Labour shadow minister Mike Amesbury QUITS to deal fresh blow to Sir Keir after rail strikes row – as departing frontbencher tells Starmer he wants to stand ‘shoulder to shoulder’ with workers pushing for inflation-linked pay rises
Sir Keir Starmer suffered a fresh blow today as one of his shadow ministers quit and issued a vow to stand ‘shoulder to shoulder’ with workers demanding pay rises.
Mike Amesbury resigned as Labour’s shadow local government minister as he expressed a wish to give ‘an even louder voice’ to his consituents struggling through the cost-of-living crisis.
His resignation follows a bitter row within Labour about the party’s position on nationwide rail strikes.
Mr Amesbury last week expressed support for those who caused train chaos with their industrial action.
Sir Keir has faced fury from Labour’s trade union backers after banning the party’s front bench from joining picket lines in support of the walkout by Rail, Maritime and Transport (RMT) union members.
During last week’s strikes, the Labour leader saw a handful of his top MPs defy his order – although Sir Keir has since dodged sacking them from his front bench and allowed the group to escape with a slap on the wrist.
Sir Keir has also opened the door to another Labour row after signalling he could support below-inflation pay rises for other parts of the public sector.
And Labour has recently been engaged with a spat with trade unions over the party’s muddled position over a planned strike by British Airways check-in staff.
Mike Amesbury resigned as Labour’s shadow local government minister as he expressed a wish to give ‘an even louder voice’ to his consituents
Sir Keir Starmer has faced fury from Labour’s trade union backers after banning the party’s front bench from joining picket lines in support of rail strikes
In his resignation letter, the Weaver Vale MP issued a vow to stand ‘shoulder to shoulder’ with workers demanding pay rises
In a resignation to Sir Keir, Mr Amesbury issued a message to the Labour leader that workers pushing for pay rises amid the inflation crisis only want a ‘fair deal’ for their families.
‘Like you, I am tired of being faced with a Tory Prime Minister and Government that believes the rule of law does not apply to them, and stand by while British people struggle,’ he said.
‘As inflation bites, I will stand shoulder to shoulder with all whose only ask is a fair deal for them and their families.
‘I intend to provide this support and voice from the back benches.’
Mr Amesbury, who first won his Weaver Vale constituency from the Tories at the 2017 general election, was previously a local councillor in Manchester, served as a trade union activist, and worked for senior Labour figures Angela Rayner and Andy Burnham.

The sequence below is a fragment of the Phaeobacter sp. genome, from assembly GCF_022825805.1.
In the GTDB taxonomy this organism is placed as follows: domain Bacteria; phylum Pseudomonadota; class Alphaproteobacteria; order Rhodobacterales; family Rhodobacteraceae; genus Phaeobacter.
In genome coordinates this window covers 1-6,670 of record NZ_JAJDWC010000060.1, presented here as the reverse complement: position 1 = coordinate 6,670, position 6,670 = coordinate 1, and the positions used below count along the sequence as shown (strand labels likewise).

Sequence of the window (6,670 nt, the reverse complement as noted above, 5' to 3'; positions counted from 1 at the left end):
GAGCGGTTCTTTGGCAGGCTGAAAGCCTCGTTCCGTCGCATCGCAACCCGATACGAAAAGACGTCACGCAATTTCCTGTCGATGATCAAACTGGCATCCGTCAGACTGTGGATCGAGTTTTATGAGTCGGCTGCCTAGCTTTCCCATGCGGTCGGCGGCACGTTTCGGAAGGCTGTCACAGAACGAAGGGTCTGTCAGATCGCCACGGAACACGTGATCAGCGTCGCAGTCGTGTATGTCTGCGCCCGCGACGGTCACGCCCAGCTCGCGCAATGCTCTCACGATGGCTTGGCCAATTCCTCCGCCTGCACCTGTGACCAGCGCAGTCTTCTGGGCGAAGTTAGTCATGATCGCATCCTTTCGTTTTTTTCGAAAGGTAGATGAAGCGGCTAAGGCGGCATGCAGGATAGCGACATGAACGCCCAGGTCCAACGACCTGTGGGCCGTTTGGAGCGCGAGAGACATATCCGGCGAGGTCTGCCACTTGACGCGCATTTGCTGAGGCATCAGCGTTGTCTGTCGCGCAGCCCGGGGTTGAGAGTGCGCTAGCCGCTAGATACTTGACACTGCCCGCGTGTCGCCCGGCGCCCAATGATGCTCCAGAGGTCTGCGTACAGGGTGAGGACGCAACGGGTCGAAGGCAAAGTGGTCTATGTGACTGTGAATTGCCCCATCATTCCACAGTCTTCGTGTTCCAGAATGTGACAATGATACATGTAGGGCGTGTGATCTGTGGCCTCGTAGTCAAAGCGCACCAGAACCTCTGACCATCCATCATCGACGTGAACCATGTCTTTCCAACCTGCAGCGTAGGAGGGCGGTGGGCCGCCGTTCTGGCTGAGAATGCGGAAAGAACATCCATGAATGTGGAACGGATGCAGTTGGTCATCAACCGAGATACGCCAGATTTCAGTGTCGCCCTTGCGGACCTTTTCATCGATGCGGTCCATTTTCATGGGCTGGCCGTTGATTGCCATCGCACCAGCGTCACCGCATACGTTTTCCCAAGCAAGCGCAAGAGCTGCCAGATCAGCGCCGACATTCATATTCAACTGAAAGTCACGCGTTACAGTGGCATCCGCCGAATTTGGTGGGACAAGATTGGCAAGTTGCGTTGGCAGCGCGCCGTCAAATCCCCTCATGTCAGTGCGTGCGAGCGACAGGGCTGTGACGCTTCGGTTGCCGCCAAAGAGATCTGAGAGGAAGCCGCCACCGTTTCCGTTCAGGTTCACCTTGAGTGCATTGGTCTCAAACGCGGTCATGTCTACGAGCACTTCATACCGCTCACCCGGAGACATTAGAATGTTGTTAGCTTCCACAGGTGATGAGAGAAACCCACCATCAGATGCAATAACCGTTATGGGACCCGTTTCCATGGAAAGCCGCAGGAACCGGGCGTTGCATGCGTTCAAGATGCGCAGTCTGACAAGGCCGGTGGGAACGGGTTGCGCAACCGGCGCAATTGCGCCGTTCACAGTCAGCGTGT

He added in his letter to Sir Keir that he would do ‘all I can to work with the Labour movement to secure a Labour victory and put you in 10 Downing Street.’
‘This must be a victory with a purpose, a mission to drive out inequality in Britain with a bold offer that gives hope, powers up people and our communities,’ he continued.
‘I secured my marginal seat from the Tories in 2017 and retained it in very challenging circumstances in 2019.
‘At both elections I promised that I would put my constituents first.
‘I believe that if I am to continue to do so, I am not able to give the role of shadow local government minister the energy it demands and deserves.’
Mr Amesbury said that ‘a decade of Tory austerity, the impact of the pandemic and now soaring living costs have all meant a sustained increase in the number of constituents needing my help’.
‘I will now give them an even louder voice in the community and in Parliament,’ he added.
Last week, Mr Amesbury defended striking RMT workers by saying they ‘do not withdraw their labour lightly, it is a last resort, they are fighting to save jobs in this cost-of-living crisis’.
It is feared last week’s train strikes could turn into a wider ‘summer of discontent’, as other unions also clash with bosses over pay settlements.
Sir Keir has failed to outright back union demands for inflation-linked pay rises for public sector workers and instead pointed to the work of pay review bodies in deciding on wage hikes.
The Labour leader’s spokesman last week said the party was ‘not going to second-guess or pick numbers’ despite predictions that inflation could soar as high as 11 per cent later this year.
Yesterday, Labour frontbencher David Lammy apologised for his previous refusal to support a strike by British Airways’ check-in staff.
The shadow foreign secretary provoked fury among trade union leaders after declaring he did not back the planned walkout by airline workers.
But Mr Lammy later performed a U-turn and said sorry for ‘getting it wrong’, as he urged British Airways to give their employees a 10 per cent salary hike.
Diane Abbott, the former shadow home secretary and a leading figure on Labour’s Left, today told Mr Lammy his apology was ‘quite right’.
She added: ‘All Labour leaders should support workers in justified disputes. That includes anyone who has had a real terms pay cut in the last couple of years or more – which is most workers.’
Mr Burnham, the Greater Manchester mayor, recently challenged Sir Keir to set out what he stands for and insisted it was ‘entirely right’ for RMT members to strike, as he distanced himself from Labour’s leadership.
He has been heavily-tipped as a replacement for Sir Keir, should the Labour leader be forced to resign over his Beergate row.